We all know Dolly Parton. Singer, songwriter, performer, actress and brilliant business woman.
Always dressed to the nines, not a hair out of place, perfect make up and lipstick – and painted finger nails …. long painted finger nails!
Have you ever watched Dolly play guitar? If so, have you wondered how she can sit down with a guitar and play it without those long, claw-like finger nails getting in the way?
Sure, it's possible to play guitar with long finger nails, classical guitarists do it all the time. But with Dolly, we're talking about daggers, nails that can do some real damage!
For her it's simple. She plays with one finger.
Sounds impossible to those of us who struggle to contour our fingers into all shapes imaginable to form complex guitar chords, but for her it's easy.
She does it by tuning her guitar to an open chord. Quite often hers is tuned to an open E chord.
By tuning the guitar to an open chord she can strum it without any fingers on it, and being playing a full chord – in this case, an E.
Then by placing one finger across any fret and barring those notes, she is playing another full chord.
Let's look first at how to tune your guitar to an open E tuning.
6th string (E) – leave it as it is normally
5th string (A) – tune this string up to a B. Do this by playing the note on the 7th fret of the 6th string, and tuning up the 5th string to match it
4th string (D) – tune this string up to an E. Do this by playing either the 6th string, or 1st string, and tuning the 4th string to match it. In this case the 4th string will now become an "octave" of the 1st or 6th string.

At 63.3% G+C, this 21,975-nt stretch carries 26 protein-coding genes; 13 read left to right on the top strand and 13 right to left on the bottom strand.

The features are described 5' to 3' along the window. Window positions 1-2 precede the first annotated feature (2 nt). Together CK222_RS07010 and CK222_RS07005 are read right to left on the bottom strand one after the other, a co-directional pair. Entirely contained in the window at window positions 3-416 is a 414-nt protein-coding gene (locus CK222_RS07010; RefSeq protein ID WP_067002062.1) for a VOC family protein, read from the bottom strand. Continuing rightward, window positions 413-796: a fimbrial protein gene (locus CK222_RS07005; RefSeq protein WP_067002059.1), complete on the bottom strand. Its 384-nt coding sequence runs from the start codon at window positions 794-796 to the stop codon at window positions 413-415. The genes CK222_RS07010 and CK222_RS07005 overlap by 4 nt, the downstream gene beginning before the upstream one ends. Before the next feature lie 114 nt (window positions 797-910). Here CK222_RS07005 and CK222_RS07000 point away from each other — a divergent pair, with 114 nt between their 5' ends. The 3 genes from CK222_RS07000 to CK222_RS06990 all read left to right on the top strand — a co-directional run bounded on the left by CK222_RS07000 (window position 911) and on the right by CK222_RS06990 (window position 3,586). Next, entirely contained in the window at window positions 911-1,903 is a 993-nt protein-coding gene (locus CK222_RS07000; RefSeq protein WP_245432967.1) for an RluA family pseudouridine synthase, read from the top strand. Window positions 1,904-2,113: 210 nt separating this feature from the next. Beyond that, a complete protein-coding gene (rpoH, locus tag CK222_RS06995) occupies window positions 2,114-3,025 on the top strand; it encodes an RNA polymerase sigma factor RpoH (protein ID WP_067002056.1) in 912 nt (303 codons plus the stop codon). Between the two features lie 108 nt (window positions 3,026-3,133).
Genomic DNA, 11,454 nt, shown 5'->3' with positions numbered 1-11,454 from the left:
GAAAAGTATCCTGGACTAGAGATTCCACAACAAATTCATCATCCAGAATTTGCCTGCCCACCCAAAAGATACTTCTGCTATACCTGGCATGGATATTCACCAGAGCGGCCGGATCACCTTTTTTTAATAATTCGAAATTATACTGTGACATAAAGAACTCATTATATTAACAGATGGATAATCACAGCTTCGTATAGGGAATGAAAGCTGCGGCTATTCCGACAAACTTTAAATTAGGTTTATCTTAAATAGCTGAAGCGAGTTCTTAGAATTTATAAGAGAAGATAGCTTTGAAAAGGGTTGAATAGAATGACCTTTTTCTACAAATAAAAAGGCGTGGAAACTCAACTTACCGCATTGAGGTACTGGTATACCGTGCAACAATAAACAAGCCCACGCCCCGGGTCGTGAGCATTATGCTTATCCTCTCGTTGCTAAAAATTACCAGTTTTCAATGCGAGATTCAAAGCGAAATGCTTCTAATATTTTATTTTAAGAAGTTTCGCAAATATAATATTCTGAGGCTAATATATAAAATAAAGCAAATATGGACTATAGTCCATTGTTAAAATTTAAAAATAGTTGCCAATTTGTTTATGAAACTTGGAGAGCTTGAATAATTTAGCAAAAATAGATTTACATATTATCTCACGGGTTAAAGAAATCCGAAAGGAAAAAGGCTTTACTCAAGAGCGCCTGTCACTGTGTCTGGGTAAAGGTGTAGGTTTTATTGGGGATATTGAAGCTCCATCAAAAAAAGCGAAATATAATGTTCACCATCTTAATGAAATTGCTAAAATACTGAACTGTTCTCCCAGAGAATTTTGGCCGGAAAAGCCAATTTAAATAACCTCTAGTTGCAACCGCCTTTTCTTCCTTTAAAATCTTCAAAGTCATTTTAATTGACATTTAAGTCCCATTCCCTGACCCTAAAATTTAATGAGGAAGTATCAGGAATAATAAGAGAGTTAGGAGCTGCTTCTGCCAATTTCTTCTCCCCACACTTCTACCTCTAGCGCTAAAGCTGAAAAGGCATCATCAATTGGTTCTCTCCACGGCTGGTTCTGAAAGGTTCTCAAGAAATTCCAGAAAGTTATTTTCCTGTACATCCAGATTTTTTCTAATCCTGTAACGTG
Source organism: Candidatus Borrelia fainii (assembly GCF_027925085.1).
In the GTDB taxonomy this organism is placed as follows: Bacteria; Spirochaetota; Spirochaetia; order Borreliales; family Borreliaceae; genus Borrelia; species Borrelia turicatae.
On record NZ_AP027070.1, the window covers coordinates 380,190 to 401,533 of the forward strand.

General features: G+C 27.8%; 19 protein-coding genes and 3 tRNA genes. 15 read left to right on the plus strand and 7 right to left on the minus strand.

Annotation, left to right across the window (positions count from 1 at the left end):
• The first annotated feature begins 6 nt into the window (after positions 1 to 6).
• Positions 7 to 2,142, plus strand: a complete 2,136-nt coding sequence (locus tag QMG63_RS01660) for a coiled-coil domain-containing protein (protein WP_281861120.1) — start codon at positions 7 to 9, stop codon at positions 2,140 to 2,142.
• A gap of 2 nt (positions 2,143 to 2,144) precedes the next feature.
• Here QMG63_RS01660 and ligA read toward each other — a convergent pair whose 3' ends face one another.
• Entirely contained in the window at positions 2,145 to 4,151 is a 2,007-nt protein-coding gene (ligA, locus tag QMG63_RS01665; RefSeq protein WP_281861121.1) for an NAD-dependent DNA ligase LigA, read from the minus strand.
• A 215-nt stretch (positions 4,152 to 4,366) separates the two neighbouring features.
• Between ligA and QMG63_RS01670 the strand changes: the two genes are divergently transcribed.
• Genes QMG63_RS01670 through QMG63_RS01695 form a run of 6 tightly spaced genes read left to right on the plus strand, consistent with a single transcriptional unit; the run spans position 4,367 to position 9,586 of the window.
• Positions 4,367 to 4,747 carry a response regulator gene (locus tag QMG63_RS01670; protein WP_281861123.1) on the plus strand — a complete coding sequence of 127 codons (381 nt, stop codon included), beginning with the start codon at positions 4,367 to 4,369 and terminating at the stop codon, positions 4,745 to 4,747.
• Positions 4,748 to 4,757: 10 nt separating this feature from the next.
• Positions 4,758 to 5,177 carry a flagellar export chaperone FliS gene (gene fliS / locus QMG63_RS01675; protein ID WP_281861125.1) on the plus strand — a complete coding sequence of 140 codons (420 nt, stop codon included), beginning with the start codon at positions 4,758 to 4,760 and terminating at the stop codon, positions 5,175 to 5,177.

3rd string (G) – tune this string up to a G #. Do this by playing the note on the 4th fret of the 4th string (after this one has already been tuned higher), and matching the 3rd string to it
2nd string (B) – leave it as it is normally
1st string (E) – leave it as it is normally
Now strum all 6 strings of the guitar. You are now playing an open E chord!
Want to play an A chord in this tuning? Just lay your 1st finger across all the strings on the 5th fret and strum.
Want to play a G chord? Simply barre the strings across the 3rd fret.
If you know the notes on the 6th string, then the note on the 6th string at the fret where your finger is making the barre is the root note for the chord you are playing.
One word of caution. When tuning strings up to a higher pitch, you are adding more tension to them and they can sometimes break if you go too high. Always turn your head away from the guitar when tuning up higher than normal, to prevent a snapping string from striking your face or eyes.
When in this tuning, have a little fun and play around with forming chords and discovering new ones.
Here's a hint. In this open E tuning, form an open E chord just like you would in standard tuning and play it. Then lift your fingers off and strum the open strings. Do this back and forth a few times, starting with the open strings chord, then going to the E "shape" chord.
Can you recognize the opening chords for the intro to "She Talks To Angels" by the Black Crowes?
Open E tuning is also used quite a bit for slide guitar as well as Dobro.
I have said before that there are times for all of us that our playing gets a little stale. We feel as though we are not playing anything new, like we're stuck in a rut.
It's times like these when it can be good for the psyche to shake things up a bit, to do something different and off the cuff.
Next time you feel that way, try switching to an open E tuning and let your creative juices flow!
Source by Keith Dean